The final evening included an off-site dinner and party at an Atlanta nightclub. Redtail Technology (fresh off a deal with LPL Financial) and Morningstar, Inc. (fresh off a Schwab deal) opened up their burgeoning wallets and sponsored a high-energy event that featured a live band, pool tables and dancing. Other networking events were sprinkled throughout the evening scene at the Hilton, including Scorpion Bowls at Trader Vics with Junxure, and dozens of offsite dinners with the many vendors in attendance. Attendees dodged the 30,000 other conventioneers from the welding industry to secure tables at Atlanta’s emerging restaurant scene.

Marion Asnes, principal of the Idea Refinery LLC and former Envestnet CMO encapsulated the entire experience: “The industry comes to T3 to discover the applications that will disrupt them in two years. That’s why you come — to look, listen, learn and then adapt and adopt.”

To learn more about what went on at T3 Enterprise, check out the many Tweets on the #T32014 hashtag on Twitter.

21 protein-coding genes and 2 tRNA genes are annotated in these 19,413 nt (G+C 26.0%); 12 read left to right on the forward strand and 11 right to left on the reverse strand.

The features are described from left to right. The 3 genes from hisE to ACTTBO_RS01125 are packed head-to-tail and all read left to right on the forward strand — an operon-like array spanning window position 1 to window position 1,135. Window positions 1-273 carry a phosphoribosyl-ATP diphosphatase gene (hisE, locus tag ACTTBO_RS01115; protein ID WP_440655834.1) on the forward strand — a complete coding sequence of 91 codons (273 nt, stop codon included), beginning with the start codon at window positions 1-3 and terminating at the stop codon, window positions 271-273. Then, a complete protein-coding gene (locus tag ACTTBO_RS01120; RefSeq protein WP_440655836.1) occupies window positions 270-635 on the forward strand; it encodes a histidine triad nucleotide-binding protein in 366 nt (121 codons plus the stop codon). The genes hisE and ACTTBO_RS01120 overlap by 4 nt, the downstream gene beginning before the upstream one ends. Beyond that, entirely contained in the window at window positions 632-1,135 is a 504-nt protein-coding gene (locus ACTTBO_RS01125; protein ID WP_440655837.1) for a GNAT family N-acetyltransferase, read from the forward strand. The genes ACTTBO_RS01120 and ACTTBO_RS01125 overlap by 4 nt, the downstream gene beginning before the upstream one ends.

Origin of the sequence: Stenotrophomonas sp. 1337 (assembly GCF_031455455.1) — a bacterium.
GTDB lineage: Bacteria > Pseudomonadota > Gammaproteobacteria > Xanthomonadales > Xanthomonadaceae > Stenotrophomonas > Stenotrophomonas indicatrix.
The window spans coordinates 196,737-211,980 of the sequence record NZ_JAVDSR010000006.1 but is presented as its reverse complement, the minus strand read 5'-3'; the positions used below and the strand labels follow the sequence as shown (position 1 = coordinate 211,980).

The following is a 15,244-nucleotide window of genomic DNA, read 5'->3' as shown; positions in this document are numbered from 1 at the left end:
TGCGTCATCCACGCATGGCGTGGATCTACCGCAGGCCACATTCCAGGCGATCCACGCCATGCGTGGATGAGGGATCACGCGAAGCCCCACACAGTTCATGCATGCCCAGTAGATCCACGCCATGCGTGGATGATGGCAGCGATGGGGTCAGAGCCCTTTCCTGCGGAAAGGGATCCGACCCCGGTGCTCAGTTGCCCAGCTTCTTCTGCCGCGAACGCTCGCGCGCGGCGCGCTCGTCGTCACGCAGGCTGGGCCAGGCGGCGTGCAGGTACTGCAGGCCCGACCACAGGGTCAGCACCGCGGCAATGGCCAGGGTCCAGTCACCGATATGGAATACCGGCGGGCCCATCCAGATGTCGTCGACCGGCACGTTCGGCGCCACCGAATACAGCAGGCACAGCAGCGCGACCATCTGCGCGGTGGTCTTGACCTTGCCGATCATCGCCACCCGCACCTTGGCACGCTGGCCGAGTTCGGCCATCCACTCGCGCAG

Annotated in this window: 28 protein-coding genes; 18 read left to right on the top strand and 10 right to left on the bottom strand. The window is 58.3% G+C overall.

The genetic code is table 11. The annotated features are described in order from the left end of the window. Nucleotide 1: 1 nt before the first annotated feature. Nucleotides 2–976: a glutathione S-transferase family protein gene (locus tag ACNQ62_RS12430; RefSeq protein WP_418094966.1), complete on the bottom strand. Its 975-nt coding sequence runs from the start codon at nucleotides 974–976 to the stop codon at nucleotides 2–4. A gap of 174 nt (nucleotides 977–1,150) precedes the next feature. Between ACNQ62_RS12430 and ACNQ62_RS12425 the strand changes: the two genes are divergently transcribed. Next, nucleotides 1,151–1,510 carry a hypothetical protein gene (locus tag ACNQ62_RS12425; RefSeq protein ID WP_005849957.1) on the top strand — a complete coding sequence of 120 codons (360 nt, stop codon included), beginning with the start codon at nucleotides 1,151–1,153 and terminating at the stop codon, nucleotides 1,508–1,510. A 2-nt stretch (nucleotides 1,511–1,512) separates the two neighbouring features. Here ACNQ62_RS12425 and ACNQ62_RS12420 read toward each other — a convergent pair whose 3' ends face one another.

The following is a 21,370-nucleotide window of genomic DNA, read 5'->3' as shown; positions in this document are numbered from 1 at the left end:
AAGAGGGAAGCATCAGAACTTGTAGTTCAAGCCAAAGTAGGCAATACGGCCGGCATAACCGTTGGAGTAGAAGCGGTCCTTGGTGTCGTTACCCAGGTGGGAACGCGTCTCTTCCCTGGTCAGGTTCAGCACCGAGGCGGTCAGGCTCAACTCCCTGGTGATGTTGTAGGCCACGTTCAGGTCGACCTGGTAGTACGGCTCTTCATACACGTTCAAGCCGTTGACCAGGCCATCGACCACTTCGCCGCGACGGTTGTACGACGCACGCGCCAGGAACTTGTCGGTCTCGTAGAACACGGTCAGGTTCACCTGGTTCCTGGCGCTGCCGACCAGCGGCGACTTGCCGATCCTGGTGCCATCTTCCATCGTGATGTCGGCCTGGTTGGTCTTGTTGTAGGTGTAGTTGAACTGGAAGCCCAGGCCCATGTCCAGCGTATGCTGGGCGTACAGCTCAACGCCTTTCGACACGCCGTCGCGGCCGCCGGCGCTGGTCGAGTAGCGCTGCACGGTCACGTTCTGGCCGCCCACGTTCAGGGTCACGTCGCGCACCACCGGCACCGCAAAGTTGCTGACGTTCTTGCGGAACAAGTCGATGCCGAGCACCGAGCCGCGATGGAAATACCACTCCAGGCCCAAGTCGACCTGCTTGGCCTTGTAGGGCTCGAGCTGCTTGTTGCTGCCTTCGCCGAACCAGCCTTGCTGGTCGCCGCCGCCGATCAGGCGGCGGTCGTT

Disclosure: Welsh has consulted with several of the companies mentioned in this article.

Timothy D. Welsh, CFP® is president and founder of Nexus Strategy LLC, a leading consulting firm to the wealth management industry, and can be reached at tim@nexus-strategy.com or on Twitter @NexusStrategy.


Mentioned in this article:

Nexus Strategy
Consulting Firm
Top Executive: Timothy D. Welsh

Technology Tools for Today
Consulting Firm
Top Executive: David J. Drucker

SalesForce
CRM Software
Top Executive: Marc Benioff

FPPad.com
Consulting Firm
Top Executive: Bill Winterberg

Wealth Access, Inc
Account Aggregator
Top Executive: David Benskin